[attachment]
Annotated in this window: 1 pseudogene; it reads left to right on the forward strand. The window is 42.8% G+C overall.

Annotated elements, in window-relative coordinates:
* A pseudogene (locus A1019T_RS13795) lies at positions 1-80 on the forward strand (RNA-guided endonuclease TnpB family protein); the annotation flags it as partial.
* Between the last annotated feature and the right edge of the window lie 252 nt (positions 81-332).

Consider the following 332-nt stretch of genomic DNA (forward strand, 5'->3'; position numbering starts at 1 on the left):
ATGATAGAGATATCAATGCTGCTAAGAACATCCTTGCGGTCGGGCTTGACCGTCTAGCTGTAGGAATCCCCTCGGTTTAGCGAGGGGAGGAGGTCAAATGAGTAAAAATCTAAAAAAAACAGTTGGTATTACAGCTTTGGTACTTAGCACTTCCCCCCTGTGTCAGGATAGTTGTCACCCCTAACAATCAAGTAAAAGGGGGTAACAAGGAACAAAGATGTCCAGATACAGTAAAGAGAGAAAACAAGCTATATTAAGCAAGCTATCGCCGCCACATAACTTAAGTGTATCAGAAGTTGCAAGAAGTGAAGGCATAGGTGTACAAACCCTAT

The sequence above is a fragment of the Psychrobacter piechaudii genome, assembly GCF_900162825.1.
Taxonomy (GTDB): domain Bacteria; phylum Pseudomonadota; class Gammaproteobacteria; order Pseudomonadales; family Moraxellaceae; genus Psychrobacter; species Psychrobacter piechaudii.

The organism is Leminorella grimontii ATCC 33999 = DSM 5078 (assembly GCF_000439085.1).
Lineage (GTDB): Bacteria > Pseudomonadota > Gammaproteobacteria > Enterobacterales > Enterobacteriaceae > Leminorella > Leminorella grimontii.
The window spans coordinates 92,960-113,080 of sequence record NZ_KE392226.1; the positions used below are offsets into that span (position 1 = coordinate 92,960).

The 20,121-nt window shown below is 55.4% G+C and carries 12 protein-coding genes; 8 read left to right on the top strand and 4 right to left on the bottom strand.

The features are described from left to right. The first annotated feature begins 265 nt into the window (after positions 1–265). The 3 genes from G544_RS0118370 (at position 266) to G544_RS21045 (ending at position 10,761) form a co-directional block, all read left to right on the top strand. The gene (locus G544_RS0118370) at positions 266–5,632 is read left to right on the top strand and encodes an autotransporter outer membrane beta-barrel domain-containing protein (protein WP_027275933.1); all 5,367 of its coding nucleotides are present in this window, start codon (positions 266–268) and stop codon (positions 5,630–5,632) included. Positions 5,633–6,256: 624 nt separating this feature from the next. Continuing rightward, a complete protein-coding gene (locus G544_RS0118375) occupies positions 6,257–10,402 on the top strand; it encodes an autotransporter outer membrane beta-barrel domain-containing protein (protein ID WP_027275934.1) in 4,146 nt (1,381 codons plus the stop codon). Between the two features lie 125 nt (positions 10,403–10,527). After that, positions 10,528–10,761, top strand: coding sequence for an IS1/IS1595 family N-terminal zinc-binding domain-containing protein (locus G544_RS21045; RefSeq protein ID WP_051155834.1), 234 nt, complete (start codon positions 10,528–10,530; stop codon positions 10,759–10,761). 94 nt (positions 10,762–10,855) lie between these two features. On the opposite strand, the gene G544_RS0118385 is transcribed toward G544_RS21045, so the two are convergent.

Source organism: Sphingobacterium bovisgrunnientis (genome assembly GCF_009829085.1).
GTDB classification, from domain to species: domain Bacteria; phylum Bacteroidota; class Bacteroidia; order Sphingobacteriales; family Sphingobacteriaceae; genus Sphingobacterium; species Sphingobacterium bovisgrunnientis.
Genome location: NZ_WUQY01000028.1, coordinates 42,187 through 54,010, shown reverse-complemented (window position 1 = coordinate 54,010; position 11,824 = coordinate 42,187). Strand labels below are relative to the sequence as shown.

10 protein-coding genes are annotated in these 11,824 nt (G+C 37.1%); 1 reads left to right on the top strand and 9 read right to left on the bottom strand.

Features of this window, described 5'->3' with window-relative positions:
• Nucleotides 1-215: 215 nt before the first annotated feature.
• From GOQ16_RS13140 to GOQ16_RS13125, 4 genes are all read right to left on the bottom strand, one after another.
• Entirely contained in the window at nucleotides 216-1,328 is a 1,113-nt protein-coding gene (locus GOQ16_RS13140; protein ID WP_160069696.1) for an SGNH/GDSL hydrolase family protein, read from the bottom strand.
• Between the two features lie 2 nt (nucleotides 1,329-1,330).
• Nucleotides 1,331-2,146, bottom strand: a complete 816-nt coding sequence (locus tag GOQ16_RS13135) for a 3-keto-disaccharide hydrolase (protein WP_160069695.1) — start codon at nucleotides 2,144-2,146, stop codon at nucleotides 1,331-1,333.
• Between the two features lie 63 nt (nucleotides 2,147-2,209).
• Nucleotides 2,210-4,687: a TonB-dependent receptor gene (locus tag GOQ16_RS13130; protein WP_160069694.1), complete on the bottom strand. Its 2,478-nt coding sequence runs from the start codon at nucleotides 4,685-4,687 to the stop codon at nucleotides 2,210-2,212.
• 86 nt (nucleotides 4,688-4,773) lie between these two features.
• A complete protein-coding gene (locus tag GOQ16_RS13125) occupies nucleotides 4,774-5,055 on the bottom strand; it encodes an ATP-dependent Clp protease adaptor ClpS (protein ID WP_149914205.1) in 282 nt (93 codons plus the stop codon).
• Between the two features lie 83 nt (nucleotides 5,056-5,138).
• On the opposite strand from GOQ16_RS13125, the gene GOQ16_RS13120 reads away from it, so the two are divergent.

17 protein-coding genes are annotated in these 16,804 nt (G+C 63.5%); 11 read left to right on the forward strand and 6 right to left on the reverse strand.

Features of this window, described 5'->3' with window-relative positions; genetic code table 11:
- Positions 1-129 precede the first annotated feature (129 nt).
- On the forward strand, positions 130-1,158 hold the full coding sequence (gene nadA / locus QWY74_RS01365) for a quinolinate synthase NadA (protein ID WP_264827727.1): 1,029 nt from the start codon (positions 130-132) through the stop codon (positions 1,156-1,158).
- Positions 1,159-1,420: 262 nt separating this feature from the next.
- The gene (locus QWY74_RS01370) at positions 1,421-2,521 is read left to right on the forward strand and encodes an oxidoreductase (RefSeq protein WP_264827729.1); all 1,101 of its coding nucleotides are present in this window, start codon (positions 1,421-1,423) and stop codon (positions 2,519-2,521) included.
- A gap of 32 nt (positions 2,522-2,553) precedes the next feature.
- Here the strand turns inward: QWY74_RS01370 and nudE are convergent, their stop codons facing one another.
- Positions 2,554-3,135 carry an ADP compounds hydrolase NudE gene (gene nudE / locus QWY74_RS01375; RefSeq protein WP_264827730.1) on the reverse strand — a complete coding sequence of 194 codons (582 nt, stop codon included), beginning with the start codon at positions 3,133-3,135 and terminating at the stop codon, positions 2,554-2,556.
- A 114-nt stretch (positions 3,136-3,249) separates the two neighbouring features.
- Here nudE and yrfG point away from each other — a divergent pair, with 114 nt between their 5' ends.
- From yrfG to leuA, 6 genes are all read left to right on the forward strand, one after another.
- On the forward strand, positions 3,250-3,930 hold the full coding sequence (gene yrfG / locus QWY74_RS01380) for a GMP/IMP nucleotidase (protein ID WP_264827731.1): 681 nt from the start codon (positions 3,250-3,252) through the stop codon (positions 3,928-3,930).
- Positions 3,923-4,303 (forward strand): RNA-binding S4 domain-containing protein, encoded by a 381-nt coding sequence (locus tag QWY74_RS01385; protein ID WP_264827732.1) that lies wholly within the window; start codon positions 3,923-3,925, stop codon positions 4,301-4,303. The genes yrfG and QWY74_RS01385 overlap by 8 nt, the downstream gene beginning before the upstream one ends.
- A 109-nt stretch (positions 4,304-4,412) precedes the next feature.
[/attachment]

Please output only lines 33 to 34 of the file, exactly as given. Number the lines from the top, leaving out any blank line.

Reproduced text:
- On the forward strand, positions 130-1,158 hold the full coding sequence (gene nadA / locus QWY74_RS01365) for a quinolinate synthase NadA (protein ID WP_264827727.1): 1,029 nt from the start codon (positions 130-132) through the stop codon (positions 1,156-1,158).
- Positions 1,159-1,420: 262 nt separating this feature from the next.